Personal Fall Protection
elements of any fall protection system are A for anchorage, B for body support
and C for connectors.
Active Fall Protection System
of providing fall protection that requires workers to actively wear and use
fall protection equipment, and which requires training.
point of attachment for lifelines or deceleration devices, e.g. lanyards &
self retracting lifelines.
a connection point onto an anchorage or building structure in order to attach
the rest of the fall arrest system.
imposed upon the worker and the anchorage point the moment the fall arrest
system stops the fall. It is measured in kilo newtons (kN), a maximum of 6kN is
known as the dorsal attachment or dorsal D-ring. Attachment point that is
located on the back of the full-body harness, positioned between the shoulder
the form of a full body harness that provides a connection point on the worker
for the personal fall arrest system. Depending on the application, they can be
used as part of a system to protect the worker from falling and to limit the
extent of potential injury in case of a fall.
Repair Facility (Factory Authorized)
that has been approved by the manufacturer to repair and certify equipment.
fall protection system that assists the user in the ascent or descent of a
fixed ladder to reduce fatigue.
used to join together components of a personal fall arrest system or parts of a
component within the system.
enclosed or partially enclosed space that is at atmospheric pressure during
occupancy and is not intended or designed primarily as a place of work, and (1)
is liable at any time to - a) have an atmosphere which contains potentially harmful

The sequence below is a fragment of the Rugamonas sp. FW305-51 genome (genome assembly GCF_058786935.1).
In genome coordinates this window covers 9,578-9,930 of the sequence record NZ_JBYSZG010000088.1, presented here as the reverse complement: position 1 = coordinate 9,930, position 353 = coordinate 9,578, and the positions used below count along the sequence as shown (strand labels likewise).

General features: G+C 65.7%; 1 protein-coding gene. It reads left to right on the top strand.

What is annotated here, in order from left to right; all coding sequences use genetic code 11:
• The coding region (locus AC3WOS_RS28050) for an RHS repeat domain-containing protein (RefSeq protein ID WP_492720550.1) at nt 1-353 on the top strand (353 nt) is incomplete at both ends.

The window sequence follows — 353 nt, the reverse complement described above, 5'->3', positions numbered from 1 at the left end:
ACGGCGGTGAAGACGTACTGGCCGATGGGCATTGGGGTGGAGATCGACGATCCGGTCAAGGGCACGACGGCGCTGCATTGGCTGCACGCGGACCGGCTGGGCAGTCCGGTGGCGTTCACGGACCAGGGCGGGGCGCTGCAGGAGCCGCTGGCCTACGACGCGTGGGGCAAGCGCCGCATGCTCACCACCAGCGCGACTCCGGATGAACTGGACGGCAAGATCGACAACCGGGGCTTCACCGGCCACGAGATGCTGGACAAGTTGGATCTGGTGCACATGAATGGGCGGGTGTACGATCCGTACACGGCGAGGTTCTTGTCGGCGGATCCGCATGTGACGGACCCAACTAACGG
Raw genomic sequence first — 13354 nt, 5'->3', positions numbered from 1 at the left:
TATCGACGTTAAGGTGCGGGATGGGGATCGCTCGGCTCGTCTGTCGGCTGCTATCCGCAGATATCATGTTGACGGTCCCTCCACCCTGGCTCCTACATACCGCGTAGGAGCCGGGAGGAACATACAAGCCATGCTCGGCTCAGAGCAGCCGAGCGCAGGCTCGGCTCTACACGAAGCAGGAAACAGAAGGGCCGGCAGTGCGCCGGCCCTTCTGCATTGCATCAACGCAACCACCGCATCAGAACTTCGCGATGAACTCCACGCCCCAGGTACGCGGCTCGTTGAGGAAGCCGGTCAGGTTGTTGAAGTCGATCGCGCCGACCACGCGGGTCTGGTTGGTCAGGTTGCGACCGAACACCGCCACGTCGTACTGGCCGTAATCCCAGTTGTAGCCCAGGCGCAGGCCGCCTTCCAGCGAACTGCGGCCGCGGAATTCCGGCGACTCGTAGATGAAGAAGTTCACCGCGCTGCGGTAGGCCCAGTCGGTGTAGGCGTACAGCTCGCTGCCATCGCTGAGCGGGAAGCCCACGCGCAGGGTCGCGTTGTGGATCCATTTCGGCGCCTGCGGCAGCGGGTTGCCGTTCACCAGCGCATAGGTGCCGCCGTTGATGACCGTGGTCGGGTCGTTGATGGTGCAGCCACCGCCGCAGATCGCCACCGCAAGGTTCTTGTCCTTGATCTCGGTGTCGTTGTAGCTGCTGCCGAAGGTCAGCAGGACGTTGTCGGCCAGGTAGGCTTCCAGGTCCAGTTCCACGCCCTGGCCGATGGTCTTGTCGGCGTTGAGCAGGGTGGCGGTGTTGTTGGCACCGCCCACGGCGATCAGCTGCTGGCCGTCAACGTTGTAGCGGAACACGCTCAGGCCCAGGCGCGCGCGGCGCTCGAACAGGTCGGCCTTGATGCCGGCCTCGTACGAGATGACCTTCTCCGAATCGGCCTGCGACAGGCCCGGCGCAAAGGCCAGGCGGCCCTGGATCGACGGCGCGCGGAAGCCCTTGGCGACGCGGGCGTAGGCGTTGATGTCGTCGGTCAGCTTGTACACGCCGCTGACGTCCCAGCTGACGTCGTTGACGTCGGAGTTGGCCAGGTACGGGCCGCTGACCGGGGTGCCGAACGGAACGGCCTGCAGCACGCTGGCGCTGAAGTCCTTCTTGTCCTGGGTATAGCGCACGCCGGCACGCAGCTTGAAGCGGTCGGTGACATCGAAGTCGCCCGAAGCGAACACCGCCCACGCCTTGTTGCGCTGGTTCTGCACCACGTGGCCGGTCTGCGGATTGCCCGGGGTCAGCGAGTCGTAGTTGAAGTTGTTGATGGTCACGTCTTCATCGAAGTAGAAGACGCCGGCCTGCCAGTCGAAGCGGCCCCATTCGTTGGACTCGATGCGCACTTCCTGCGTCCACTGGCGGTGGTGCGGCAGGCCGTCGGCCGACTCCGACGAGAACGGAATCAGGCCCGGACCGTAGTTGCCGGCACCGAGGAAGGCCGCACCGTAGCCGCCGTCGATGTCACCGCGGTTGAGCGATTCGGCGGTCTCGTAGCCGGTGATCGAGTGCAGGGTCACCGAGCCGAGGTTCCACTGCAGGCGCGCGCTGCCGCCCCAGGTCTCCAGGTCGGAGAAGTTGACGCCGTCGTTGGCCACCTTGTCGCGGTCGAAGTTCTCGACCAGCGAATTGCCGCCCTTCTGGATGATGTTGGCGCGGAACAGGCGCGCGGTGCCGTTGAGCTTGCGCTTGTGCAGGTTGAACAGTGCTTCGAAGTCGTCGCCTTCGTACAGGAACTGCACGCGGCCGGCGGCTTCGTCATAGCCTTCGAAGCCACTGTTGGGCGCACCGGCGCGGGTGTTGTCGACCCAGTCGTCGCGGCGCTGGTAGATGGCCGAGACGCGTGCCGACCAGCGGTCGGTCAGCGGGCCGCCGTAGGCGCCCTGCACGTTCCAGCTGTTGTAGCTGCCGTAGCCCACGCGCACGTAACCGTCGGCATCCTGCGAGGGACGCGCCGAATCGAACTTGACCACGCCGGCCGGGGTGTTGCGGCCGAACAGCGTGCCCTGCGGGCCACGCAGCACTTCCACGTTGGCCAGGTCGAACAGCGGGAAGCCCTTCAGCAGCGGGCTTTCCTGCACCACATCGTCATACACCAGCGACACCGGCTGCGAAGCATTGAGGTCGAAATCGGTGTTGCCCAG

levels of contaminants; b) have an oxygen deficiency or excess; or c) cause
engulfment; and (2) could have restricted means for entry and exit.
that uses weights to provide a sturdy support structure to offset the weight of
is deemed compatible when they have been designed to work together in such a
way that their size and shape do not cause them to separate inadvertently
1891.4 defines a Competent Person as: A person who has, through a combination
of training, education and experience, acquired knowledge and skills enabling
that person to correctly perform a specified task.
Competent Person Classifications
Height Safety Operator - A person who is able to perform harness based
work at heights under the direct supervision of a height safety supervisor
Height Safety Equipment Inspector - A person who is competent in the skills needed
to detect faults in height safety equipment and to determine remedial action.
Height Safety Manager - A person who is competent in the selection,
design, manufacture or installation of height safety systems or equipment, or
the development of control measures or work practices.
attachment point on the rear or front of the harness which allows for the
connection of other components of a fall protection/ positioning system such as
a lifeline or deceleration device.
or Davit Post
are an alternative to the basic tripod. They have a variety of base
configurations to fit a wide variety of openings and holes.
system that is designed to contain debris. These systems are usually not rated
for fall arrest.
device which utilises an energy absorption component to minimise the impact of
the force created during a fall on the body, such as a lanyard or self
The additional vertical distance a falling worker travels, excluding
lifeline elongation and free fall distance, before stopping, from the point at
which the deceleration device begins to operate. It is measured as the distance
between the location of an workers body harness attachment
point at the moment of activation (at the onset of fall arrest forces) of the
deceleration device during a fall, and the location of that attachment point
after the worker comes to a full stop.
typically used for on-site fall protection training and demonstrations to
conduct drop tests and showcase the proper use of fall protection equipment
used to help safely lower a worker to a lower level of a structure or to the
ground in a controlled manner.
known as the back D-ring. Attachment point that is located on the back of the
full-body harness, positioned between the shoulder blades.
that connects to the rear D-ring of your harness that enables easier
connections to lanyards and other devices by extending the reach from the rear
Double or Triple Action Device
self-closing hook or karabiner with a keeper latch which will automatically
close and remain closed until manually operated. These units have a minimum of
two (double) or three (triple) distinct and deliberate consecutive actions to